Other than VFRs at police stations, VFRs at other police facilities such as contact points and Family Violence, Child Protection and Sexual Offences offices are being used. The SAPS has a multi-year plan for the establishment of designated VFRs at the remainder of the police stations that currently do not
have designated VFRs, until 2025.

Sunnyside; Soshanguve; Mankweng; Lomanyaneng; Willowvale; Deneysville; Gugulethu; Mitchell’s Plain; KwaDukuza and Tonga police stations were identified for a pilot project “Drop outs/Children Living or Working on the Streets” where hotspot areas will be identified and joint interventions will be conducted, aimed at reducing crimes committed by or against children.

Combating organised crime

Over the period ahead, the Directorate for Priority Crime Investigation, supported by the detective services and crime intelligence units, will continue to focus on the implementation of an integrated approach to ensure the effective prevention and investigation of fraud, corruption, and organised and economic crimes.

With the NPA, these units will work to improve, by 2024/25, the quality of investigations to increase the percentage of trial‐ready case dockets for serious corruption per year in the public and private sectors to 70% per cent.

The promulgation of the Cybercrimes Act of 2020 places an obligation on the department to ensure its implementation, in consultation with relevant role players and stakeholders in the public and private sectors.

Over the medium term, the department will develop an implementation plan for the Act that outlines its phased implementation.

Section 149(2)(a) of the Firearms Control Act of 2000, provides that any firearm, firearm part and or ammunition forfeited to the state must be destroyed by the state, within six months of the date of forfeiture or after all possible appeals have been noted. A total of 51 232 firearms were destroyed, 24 901, on 8 July 2021 and 26 331, on 10 March 2022.


The Department of Defence (DoD) derives its mandate from Section 200 of the Constitution; the Defence Act of 2002, as amended by the Defence Amendment Act of 2010; the 1996 White Paper on Defence; and the 2015 South African Defence Review. The department is required to provide, manage, prepare and employ defence capabilities that are commensurate with the needs of South Africa.

Over the medium term, the department will focus on sustaining South Africa’s defence capabilities, safeguarding the country’s borders and territorial integrity, supporting peace on the continent, and providing support to the SAPS when required to ensure national security and internal stability.

To sustain South Africa’s defence capabilities and rejuvenate the South African National Defence Force (SANDF) into one that is young and deployable, the department will implement various human resource reforms over the medium term.

These include reducing the number of personnel in the department from 73 153 in 2021/22 to 72 597 in 2024/25, as older personnel exit, and reducing the number of reserve force person days from 2.6 million in 2021/22 to two million in 2024/25; recruiting military skills development system  personnel only every alternate year; and capping all discretionary allowances.

South Africa’s national security hinges on the stability, unity and prosperity of the African continent, particularly the Southern African Development Community (SADC) region. As such, the department will continue to participate in operations to support peace in the Democratic Republic of the Congo and northern Mozambique as part of the SADC standby force. These deployments will also assist the department in achieving 100% compliance with its SADC standby force pledge and external operations.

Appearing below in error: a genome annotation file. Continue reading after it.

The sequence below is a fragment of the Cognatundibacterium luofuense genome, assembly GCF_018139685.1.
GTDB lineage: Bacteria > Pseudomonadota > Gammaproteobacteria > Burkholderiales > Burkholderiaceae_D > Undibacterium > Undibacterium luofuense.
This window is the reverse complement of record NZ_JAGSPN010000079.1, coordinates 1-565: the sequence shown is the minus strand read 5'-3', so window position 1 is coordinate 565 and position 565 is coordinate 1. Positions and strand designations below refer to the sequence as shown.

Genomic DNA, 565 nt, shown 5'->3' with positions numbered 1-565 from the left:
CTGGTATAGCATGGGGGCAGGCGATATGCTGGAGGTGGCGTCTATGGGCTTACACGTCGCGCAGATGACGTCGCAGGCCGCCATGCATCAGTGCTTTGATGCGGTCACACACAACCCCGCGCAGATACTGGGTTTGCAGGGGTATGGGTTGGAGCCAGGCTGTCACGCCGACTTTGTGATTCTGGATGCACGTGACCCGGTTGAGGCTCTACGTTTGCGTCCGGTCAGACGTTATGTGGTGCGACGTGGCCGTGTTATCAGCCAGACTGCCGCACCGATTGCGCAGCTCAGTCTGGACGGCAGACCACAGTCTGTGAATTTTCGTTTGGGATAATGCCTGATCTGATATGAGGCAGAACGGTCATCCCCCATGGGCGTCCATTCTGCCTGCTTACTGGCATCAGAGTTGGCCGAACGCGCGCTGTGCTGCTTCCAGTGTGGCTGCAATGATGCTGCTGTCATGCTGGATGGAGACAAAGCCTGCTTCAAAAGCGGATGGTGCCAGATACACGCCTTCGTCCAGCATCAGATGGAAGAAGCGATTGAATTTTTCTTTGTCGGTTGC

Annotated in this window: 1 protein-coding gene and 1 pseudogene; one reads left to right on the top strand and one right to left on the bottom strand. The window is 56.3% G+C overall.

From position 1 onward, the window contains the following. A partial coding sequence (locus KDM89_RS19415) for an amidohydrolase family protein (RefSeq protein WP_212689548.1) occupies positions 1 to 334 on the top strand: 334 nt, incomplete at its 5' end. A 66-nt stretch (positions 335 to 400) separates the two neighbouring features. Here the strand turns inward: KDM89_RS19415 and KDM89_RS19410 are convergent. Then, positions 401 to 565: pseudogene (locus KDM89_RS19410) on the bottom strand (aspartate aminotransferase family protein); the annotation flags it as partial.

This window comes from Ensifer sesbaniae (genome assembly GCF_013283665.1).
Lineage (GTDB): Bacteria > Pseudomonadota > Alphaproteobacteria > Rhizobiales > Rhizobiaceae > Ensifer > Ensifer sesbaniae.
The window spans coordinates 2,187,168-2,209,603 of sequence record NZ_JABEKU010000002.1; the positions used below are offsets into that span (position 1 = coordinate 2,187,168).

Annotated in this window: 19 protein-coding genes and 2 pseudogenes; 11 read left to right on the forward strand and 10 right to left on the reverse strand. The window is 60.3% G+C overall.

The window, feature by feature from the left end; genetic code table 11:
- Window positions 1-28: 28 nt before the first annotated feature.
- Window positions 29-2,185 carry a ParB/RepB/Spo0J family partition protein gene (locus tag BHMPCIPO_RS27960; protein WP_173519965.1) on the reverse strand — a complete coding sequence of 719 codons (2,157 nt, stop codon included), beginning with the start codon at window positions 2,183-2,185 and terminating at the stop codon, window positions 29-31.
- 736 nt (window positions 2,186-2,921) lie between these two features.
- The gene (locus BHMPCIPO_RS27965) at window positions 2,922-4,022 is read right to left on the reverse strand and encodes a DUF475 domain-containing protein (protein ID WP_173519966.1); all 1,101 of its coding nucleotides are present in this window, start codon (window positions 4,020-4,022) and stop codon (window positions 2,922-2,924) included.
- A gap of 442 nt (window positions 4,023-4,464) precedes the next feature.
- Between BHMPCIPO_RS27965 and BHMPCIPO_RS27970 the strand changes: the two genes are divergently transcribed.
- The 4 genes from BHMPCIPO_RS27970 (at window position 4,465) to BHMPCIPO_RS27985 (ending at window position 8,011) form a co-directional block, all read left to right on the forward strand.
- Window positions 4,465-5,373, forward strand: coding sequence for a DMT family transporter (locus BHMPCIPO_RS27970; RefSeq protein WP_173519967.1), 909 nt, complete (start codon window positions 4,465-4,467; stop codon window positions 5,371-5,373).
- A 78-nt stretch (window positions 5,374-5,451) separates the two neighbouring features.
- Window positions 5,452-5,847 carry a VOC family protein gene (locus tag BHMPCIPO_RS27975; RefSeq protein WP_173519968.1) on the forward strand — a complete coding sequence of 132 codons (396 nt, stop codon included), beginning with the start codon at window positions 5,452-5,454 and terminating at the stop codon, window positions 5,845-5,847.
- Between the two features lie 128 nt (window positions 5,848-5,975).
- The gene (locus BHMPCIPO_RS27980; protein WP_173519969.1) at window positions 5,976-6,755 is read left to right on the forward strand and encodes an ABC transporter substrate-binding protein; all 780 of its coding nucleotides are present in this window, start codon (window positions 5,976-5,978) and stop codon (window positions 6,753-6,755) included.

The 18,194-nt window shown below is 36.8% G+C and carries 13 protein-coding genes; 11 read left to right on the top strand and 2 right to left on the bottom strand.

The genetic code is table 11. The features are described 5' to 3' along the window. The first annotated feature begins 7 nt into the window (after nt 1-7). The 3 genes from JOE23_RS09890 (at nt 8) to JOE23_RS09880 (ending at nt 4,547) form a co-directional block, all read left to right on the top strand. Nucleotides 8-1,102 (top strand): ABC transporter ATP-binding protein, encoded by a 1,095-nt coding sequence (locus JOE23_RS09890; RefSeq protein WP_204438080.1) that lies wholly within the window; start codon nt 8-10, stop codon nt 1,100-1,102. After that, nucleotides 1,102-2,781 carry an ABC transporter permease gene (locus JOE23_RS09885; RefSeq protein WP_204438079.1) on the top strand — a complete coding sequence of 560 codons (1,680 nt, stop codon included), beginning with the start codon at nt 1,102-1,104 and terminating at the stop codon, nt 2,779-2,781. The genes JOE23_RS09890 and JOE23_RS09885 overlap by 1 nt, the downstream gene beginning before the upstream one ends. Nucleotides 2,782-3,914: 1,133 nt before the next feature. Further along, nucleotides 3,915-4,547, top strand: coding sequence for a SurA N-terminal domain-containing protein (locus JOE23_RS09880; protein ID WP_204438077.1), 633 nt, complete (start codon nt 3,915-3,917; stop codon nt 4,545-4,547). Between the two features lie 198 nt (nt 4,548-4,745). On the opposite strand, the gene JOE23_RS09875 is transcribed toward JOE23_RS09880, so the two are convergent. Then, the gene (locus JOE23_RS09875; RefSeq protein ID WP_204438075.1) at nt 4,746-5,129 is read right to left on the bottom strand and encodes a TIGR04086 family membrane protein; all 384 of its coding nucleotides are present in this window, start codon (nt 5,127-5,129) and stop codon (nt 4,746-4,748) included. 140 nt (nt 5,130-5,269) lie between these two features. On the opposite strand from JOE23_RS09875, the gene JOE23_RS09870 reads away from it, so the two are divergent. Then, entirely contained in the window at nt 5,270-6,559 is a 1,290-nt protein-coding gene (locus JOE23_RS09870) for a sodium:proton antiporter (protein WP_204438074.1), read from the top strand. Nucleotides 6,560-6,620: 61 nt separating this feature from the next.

South Africa has a duty to safeguard its borders against the possibility of transnational crime, international crime syndicates and cartels, the illegal flow of undocumented migrants, and illicit economic activities. In fulfilling these duties over the medium-term period, the department will continue to deploy 15 landward subunits along South Africa’s borders with Zimbabwe, Eswatini, Mozambique, Lesotho, Botswana and Namibia.

The public unrest in July 2021 highlighted the need to strengthen law enforcement agencies, including the SANDF, to ensure they are equipped to respond quickly to such incidents. To this end, the department plans to set up a rapid response capability unit, which will support the South African Police Service, when needed, with a brigade of between 2 000 and 5 000 soldiers comprising paratroopers and members of the South African Air Force and South African Military Health Service.

Internal support

In July 2021, the SANDF deployed about 15 000 members to support the SAPS to quell civil unrest, and restore law and order, in some parts of KwaZulu-Natal and Gauteng. Properties and businesses were damaged and looted. The target areas of Operation Proper were malls and businesses that were damaged and looted.

In addition to contributing to African Peace Missions, the SANDF has among other projects, assisted the North West Province with health services, the Department of Water and Sanitation with the Vaal River clean-up project, the National Disaster Management Centre during the Coronavirus Disease 2019 pandemic and by mid-2022, it was still involved in the KwaZulu-Natal flood relief efforts.

Department of Military Veterans (DMV)

The DMV derives its mandate from the Military Veterans Act of 2011, which requires it to provide national policy and standards on socioeconomic support to military veterans and their dependants, including benefits and entitlements to help realise a dignified, unified, empowered and self‐sufficient community of military veterans.

Acknowledging the contribution of military veterans to the creation of South Africa’s democracy has the potential to deepen social cohesion and national unity while redressing the inequities of the past. As such, over the medium term, the department will continue to focus on providing to military veterans and their dependants key benefits such as housing; health care; and education, training and skills development programmes.